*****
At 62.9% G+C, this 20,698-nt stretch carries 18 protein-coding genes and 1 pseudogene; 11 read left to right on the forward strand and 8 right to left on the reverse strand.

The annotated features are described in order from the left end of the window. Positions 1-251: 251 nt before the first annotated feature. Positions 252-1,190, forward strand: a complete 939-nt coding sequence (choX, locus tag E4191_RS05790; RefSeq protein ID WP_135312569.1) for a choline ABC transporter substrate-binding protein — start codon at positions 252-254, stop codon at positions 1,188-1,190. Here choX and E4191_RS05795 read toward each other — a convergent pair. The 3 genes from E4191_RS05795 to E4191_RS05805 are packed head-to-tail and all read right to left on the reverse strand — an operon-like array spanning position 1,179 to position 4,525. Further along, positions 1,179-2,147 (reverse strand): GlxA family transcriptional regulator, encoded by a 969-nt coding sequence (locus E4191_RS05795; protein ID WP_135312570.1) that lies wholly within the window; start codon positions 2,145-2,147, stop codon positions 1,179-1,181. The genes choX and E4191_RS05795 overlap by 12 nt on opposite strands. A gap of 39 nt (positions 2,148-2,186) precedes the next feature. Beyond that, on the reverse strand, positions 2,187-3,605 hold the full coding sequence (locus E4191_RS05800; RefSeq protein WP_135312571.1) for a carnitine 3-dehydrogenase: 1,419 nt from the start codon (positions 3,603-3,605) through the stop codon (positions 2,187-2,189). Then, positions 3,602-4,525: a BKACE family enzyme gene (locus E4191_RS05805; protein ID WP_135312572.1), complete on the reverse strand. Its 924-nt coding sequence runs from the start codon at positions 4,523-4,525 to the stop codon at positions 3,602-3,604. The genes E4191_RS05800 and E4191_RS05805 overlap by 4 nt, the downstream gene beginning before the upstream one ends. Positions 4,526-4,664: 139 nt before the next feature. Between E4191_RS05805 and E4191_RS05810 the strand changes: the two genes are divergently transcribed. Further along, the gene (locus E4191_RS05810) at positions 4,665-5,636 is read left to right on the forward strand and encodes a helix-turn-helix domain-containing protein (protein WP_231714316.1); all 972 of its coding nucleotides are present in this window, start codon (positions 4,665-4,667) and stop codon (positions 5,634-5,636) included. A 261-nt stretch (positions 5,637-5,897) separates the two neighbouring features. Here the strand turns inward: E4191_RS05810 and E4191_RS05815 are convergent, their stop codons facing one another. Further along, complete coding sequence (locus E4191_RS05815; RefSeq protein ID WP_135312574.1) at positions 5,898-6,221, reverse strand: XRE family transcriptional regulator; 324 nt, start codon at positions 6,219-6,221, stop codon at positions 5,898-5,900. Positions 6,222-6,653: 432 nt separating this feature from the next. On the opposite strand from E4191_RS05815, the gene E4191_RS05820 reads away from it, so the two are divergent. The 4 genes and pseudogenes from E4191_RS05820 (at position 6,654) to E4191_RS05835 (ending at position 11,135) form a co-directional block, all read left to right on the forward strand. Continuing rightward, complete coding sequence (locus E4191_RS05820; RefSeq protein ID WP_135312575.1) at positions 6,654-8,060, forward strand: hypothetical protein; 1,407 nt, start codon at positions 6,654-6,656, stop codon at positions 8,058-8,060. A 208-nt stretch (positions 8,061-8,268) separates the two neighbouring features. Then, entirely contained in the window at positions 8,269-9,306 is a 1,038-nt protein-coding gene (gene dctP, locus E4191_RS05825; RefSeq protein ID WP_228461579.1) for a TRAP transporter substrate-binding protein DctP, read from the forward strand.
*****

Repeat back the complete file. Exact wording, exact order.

At 62.9% G+C, this 20,698-nt stretch carries 18 protein-coding genes and 1 pseudogene; 11 read left to right on the forward strand and 8 right to left on the reverse strand.

The annotated features are described in order from the left end of the window. Positions 1-251: 251 nt before the first annotated feature. Positions 252-1,190, forward strand: a complete 939-nt coding sequence (choX, locus tag E4191_RS05790; RefSeq protein ID WP_135312569.1) for a choline ABC transporter substrate-binding protein — start codon at positions 252-254, stop codon at positions 1,188-1,190. Here choX and E4191_RS05795 read toward each other — a convergent pair. The 3 genes from E4191_RS05795 to E4191_RS05805 are packed head-to-tail and all read right to left on the reverse strand — an operon-like array spanning position 1,179 to position 4,525. Further along, positions 1,179-2,147 (reverse strand): GlxA family transcriptional regulator, encoded by a 969-nt coding sequence (locus E4191_RS05795; protein ID WP_135312570.1) that lies wholly within the window; start codon positions 2,145-2,147, stop codon positions 1,179-1,181. The genes choX and E4191_RS05795 overlap by 12 nt on opposite strands. A gap of 39 nt (positions 2,148-2,186) precedes the next feature. Beyond that, on the reverse strand, positions 2,187-3,605 hold the full coding sequence (locus E4191_RS05800; RefSeq protein WP_135312571.1) for a carnitine 3-dehydrogenase: 1,419 nt from the start codon (positions 3,603-3,605) through the stop codon (positions 2,187-2,189). Then, positions 3,602-4,525: a BKACE family enzyme gene (locus E4191_RS05805; protein ID WP_135312572.1), complete on the reverse strand. Its 924-nt coding sequence runs from the start codon at positions 4,523-4,525 to the stop codon at positions 3,602-3,604. The genes E4191_RS05800 and E4191_RS05805 overlap by 4 nt, the downstream gene beginning before the upstream one ends. Positions 4,526-4,664: 139 nt before the next feature. Between E4191_RS05805 and E4191_RS05810 the strand changes: the two genes are divergently transcribed. Further along, the gene (locus E4191_RS05810) at positions 4,665-5,636 is read left to right on the forward strand and encodes a helix-turn-helix domain-containing protein (protein WP_231714316.1); all 972 of its coding nucleotides are present in this window, start codon (positions 4,665-4,667) and stop codon (positions 5,634-5,636) included. A 261-nt stretch (positions 5,637-5,897) separates the two neighbouring features. Here the strand turns inward: E4191_RS05810 and E4191_RS05815 are convergent, their stop codons facing one another. Further along, complete coding sequence (locus E4191_RS05815; RefSeq protein ID WP_135312574.1) at positions 5,898-6,221, reverse strand: XRE family transcriptional regulator; 324 nt, start codon at positions 6,219-6,221, stop codon at positions 5,898-5,900. Positions 6,222-6,653: 432 nt separating this feature from the next. On the opposite strand from E4191_RS05815, the gene E4191_RS05820 reads away from it, so the two are divergent. The 4 genes and pseudogenes from E4191_RS05820 (at position 6,654) to E4191_RS05835 (ending at position 11,135) form a co-directional block, all read left to right on the forward strand. Continuing rightward, complete coding sequence (locus E4191_RS05820; RefSeq protein ID WP_135312575.1) at positions 6,654-8,060, forward strand: hypothetical protein; 1,407 nt, start codon at positions 6,654-6,656, stop codon at positions 8,058-8,060. A 208-nt stretch (positions 8,061-8,268) separates the two neighbouring features. Then, entirely contained in the window at positions 8,269-9,306 is a 1,038-nt protein-coding gene (gene dctP, locus E4191_RS05825; RefSeq protein ID WP_228461579.1) for a TRAP transporter substrate-binding protein DctP, read from the forward strand.